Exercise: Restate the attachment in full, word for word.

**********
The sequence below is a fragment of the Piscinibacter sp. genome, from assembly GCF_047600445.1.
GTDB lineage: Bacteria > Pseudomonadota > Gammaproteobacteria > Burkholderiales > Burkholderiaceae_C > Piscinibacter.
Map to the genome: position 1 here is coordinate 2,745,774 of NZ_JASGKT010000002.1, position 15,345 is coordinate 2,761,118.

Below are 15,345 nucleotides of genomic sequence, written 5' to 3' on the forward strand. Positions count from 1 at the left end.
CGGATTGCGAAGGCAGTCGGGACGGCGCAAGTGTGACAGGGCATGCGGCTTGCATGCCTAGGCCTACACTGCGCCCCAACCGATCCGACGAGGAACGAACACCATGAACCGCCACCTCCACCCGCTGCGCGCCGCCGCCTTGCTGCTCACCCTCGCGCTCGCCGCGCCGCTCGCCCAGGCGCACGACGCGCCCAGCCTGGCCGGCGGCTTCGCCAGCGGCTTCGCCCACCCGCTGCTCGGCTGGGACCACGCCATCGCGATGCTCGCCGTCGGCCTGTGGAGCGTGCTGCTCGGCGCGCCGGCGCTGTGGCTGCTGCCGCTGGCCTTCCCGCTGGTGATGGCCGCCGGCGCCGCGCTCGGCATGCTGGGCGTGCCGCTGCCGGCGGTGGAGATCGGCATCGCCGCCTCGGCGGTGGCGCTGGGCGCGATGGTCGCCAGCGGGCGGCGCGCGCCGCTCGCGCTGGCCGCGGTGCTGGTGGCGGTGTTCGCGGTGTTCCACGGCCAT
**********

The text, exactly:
The sequence below is a fragment of the Piscinibacter sp. genome, from assembly GCF_047600445.1.
GTDB lineage: Bacteria > Pseudomonadota > Gammaproteobacteria > Burkholderiales > Burkholderiaceae_C > Piscinibacter.
Map to the genome: position 1 here is coordinate 2,745,774 of NZ_JASGKT010000002.1, position 15,345 is coordinate 2,761,118.

Below are 15,345 nucleotides of genomic sequence, written 5' to 3' on the forward strand. Positions count from 1 at the left end.
CGGATTGCGAAGGCAGTCGGGACGGCGCAAGTGTGACAGGGCATGCGGCTTGCATGCCTAGGCCTACACTGCGCCCCAACCGATCCGACGAGGAACGAACACCATGAACCGCCACCTCCACCCGCTGCGCGCCGCCGCCTTGCTGCTCACCCTCGCGCTCGCCGCGCCGCTCGCCCAGGCGCACGACGCGCCCAGCCTGGCCGGCGGCTTCGCCAGCGGCTTCGCCCACCCGCTGCTCGGCTGGGACCACGCCATCGCGATGCTCGCCGTCGGCCTGTGGAGCGTGCTGCTCGGCGCGCCGGCGCTGTGGCTGCTGCCGCTGGCCTTCCCGCTGGTGATGGCCGCCGGCGCCGCGCTCGGCATGCTGGGCGTGCCGCTGCCGGCGGTGGAGATCGGCATCGCCGCCTCGGCGGTGGCGCTGGGCGCGATGGTCGCCAGCGGGCGGCGCGCGCCGCTCGCGCTGGCCGCGGTGCTGGTGGCGGTGTTCGCGGTGTTCCACGGCCAT